Objection! A Tale Of Two Arkham Cities

We haven't had a good old Objection at Kotaku Australia for a while now, so when Dylan Burns, founder of Pixel Hunt, came a-knockin' with the idea of discussing Batman: Arkham City, one of my favourite games of last year I quickly said yes. Apparently Dylan wasn't too enamoured with the game!

Be sure to check out Pixel Hunt, and listen to the Pixel Cast -- especially when I'm a guest on it!

DYLAN: After taking some time to consider my top games of last year, rumination invariably shifted to the biggest disappointments. For me, it came down to three titles: Brink, Rage and Batman: Arkham City. The latter stood out as a surprise because I loved Arkham Asylum and had been on the edge of my seat for the sequel.

Yet as I played, the realisation that there was something not right became stronger and in the end I sat staring at the credits roll feeling empty. My reviewer gaze could look at Arkham City and see that it ticked all the 'high-score boxes', but on a personal level I was left wanting. There are several issues that I have with the game, which we’ll talk about, but first I’d like to know: did you love Arkham City, Mark?

MARK: I think Batman: Arkham City had some of the best pacing I've ever seen in an open world game. I knocked it over in a single weekend, and I'm far from a 'marathon' kind of guy. So yes, I would say that I loved Batman: Arkham City.

Now that I think back, it's tough to put a finger on precisely why I loved it. Probably just the fact that all the various sections of the game felt so seamlessly put together, to the point where I didn't dread doing anything, and enjoyed every aspect of the game equally. That combined with the fact the story is nicely spelled out, and actually engaging, probably accounts for why I could bring myself to continually play the game for hours on end, when I usually get fatigued and jump on Facebook instead!

What were some of your issues with the game?

DYLAN: Ironically, pacing. To me, the game never reached that plateau moment when you felt like the tutorial phase was behind you and the confident exploration phase had started. It was simply a ten hour tutorial, with new moves, gadgets, combos and quick-fire options constantly stuffed down my throat until the credits were rolling and I was left thinking ‘Is that it?’.

This is related to my other major beef, the clash between systems. Quite a few times I found the game overlapping between an active side mission, the main mission and whatever situational-goon-AI was whipped into action. Trying to follow the trail of a Deadshot murder victim would all too often get interrupted by a time-sensitive phone call from Zsasz, upon which some patrolling bufoon would invariably spot you and call twenty of his fellow beefcakes over to bash and shoot at you. Then the Joker would call… I know that part of Batman’s job description is to be beleaguered by duty, but at times Arkham City just gets comical.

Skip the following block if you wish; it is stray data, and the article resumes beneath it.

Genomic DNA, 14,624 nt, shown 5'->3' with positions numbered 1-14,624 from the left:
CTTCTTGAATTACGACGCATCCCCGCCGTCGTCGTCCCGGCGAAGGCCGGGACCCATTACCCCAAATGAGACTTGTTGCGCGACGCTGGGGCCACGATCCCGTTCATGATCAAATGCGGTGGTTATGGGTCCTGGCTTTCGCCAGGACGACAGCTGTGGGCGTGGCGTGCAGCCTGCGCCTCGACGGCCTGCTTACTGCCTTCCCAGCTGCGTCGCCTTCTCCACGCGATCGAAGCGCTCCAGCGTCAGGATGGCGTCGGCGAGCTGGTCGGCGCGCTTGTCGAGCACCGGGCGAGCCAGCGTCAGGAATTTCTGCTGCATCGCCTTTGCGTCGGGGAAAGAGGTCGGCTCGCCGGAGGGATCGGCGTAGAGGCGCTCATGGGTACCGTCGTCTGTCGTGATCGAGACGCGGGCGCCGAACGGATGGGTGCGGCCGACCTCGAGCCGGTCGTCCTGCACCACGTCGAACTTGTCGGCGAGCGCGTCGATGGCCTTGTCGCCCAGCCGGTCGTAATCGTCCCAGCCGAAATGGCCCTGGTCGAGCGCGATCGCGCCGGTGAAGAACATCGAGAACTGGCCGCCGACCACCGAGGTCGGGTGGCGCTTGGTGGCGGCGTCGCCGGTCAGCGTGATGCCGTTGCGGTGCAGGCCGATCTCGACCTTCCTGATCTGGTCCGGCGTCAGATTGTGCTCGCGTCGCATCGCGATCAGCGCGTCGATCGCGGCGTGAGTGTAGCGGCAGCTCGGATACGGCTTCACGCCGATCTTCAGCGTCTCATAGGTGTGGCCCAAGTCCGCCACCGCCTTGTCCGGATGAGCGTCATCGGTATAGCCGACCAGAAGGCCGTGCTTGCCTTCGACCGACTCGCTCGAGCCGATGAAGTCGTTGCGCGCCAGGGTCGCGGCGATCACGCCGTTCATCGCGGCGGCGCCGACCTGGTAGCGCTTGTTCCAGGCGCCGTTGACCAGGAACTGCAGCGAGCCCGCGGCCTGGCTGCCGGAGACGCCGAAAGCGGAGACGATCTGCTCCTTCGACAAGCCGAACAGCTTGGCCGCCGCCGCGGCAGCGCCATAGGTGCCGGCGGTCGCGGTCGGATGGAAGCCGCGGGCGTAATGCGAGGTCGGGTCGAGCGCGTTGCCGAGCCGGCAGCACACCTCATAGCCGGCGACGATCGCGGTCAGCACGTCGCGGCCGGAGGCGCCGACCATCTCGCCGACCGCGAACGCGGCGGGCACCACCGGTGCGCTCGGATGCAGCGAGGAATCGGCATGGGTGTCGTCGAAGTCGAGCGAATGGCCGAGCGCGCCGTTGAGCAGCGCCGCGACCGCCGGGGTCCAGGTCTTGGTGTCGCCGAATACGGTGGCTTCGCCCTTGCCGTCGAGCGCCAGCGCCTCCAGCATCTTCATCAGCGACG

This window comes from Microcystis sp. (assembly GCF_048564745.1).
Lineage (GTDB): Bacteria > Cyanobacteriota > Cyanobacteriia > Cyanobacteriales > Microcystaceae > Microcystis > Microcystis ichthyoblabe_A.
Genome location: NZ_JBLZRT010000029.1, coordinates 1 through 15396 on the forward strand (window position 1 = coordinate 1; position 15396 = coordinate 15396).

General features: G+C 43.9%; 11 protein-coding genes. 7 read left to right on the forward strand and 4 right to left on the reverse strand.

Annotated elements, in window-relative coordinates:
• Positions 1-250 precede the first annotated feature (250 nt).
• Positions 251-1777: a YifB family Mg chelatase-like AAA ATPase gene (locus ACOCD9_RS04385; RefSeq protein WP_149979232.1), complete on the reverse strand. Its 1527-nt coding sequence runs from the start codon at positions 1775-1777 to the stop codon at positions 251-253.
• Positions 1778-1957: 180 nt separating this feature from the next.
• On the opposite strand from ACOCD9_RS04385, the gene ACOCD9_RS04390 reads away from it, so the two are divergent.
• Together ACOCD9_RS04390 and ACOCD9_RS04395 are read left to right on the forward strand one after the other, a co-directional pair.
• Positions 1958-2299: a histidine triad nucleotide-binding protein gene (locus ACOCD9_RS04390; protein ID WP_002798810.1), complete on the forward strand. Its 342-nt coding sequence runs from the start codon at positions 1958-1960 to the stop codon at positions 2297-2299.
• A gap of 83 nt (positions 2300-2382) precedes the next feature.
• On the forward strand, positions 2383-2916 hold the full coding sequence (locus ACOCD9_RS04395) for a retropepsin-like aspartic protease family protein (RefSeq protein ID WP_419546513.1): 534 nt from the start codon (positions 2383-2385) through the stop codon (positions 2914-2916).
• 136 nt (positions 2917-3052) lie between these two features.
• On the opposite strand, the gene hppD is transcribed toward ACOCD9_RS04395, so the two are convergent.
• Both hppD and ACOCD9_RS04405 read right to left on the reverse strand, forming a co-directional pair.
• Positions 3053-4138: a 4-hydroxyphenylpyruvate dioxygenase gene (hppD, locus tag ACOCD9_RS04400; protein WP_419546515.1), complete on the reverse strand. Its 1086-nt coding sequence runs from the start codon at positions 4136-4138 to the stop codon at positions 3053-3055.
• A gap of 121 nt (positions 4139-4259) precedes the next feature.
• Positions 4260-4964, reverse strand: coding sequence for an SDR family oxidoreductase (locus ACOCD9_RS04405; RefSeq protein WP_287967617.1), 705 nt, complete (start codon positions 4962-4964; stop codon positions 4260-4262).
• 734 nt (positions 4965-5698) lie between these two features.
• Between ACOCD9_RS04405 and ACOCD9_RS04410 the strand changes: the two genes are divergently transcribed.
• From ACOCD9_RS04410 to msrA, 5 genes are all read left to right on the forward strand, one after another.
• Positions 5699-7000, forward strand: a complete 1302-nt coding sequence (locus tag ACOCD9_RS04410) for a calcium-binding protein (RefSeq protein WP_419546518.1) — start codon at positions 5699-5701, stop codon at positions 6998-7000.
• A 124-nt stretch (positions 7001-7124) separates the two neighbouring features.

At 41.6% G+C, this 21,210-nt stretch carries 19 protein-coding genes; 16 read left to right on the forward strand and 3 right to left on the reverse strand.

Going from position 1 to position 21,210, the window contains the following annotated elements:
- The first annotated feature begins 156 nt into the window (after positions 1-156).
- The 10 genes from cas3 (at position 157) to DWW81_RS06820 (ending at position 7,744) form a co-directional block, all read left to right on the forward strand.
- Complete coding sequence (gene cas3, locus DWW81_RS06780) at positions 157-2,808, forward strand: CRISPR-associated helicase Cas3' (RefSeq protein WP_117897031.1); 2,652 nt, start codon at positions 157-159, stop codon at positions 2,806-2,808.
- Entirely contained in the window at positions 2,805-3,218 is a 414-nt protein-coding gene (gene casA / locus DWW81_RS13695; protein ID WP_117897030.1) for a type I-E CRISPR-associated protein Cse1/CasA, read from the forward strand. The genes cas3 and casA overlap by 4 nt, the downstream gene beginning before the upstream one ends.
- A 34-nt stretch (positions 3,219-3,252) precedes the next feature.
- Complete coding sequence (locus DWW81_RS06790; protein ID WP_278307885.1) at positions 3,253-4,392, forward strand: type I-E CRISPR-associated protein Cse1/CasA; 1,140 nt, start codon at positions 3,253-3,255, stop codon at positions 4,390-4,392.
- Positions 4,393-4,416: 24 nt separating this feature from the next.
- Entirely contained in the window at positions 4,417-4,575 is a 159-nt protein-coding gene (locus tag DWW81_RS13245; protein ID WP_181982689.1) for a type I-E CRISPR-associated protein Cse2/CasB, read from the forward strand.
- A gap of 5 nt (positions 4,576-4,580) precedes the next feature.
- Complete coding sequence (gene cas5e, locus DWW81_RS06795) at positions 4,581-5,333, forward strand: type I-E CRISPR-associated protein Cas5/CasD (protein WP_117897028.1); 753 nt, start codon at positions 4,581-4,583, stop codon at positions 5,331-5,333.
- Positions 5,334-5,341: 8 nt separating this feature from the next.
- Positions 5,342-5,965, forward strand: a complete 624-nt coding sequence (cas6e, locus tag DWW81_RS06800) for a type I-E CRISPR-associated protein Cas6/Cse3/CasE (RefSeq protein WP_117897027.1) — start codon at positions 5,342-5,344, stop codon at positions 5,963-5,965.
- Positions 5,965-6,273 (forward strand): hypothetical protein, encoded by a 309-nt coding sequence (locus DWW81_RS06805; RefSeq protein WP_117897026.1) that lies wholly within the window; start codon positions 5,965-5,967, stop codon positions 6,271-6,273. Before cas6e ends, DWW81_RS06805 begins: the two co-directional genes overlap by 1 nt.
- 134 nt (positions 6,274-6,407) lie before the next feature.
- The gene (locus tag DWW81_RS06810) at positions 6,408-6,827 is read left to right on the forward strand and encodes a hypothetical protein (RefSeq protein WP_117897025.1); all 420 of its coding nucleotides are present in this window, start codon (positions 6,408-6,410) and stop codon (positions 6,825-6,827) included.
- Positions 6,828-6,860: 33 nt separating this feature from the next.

MARK: I think we talked about this before -- on your very own PixelCast to be precise -- and I actually agreed with you at the time. I was roughly three hours into the game and it felt as though I was playing nothing but tutorial, to the point where I was learning a new skill each minute without any time to internalise all the cool techniques I was learning at an all too rapid pace.

For a while it all felt a little overwhelming.

But eventually, particularly with the combat, I sort of just decided that it was impossible to try and capitalise on all the skills I was being taught and learned to use only what was required to progress. So I very rarely used, say, all the quick button thingmies -- I stuck to counters, take downs, and stealthy stuff.

Of course there are aspects of Batman's arsenal you have to use in order to progress, but so much of it is extraneous and style driven -- it's there to give you the opportunity to add variety, but you don't necessarily have to use them...

TL;DR -- I sort of just gave up and played the game!

DYLAN: I probably should have done the same, yet the structure of the game – particularly the menu option of some quite deep challenges – had me feeling like I was expected to master (or at least get okay at) the new techniques being shown.

Another point that was brought up when I co-reviewed the game was how the enemy AI in Arkham City was more starkly demarcated than in Arkham Asylum. The gaming environments were very distinctly separated into ‘outside’ and ‘inside’, as were the ways in which the enemies reacted and could be approached. The stealthy, distract-and-pick-them-off approach worked quite well during the inside missions, yet when roaming the city such learned and favoured techniques would become useless as the AI was set to ‘mob’ mode, ignoring efforts to draw individuals away. Admittedly, it was possible to stealth outside, but it was much more hands on. This had the effect of making the game feel less integrated than its predecessor. Combine this with overly complicated, at times frustrating, combat (a deliberate padding out of game spaces) and I found myself feeling distinctly empty as I played.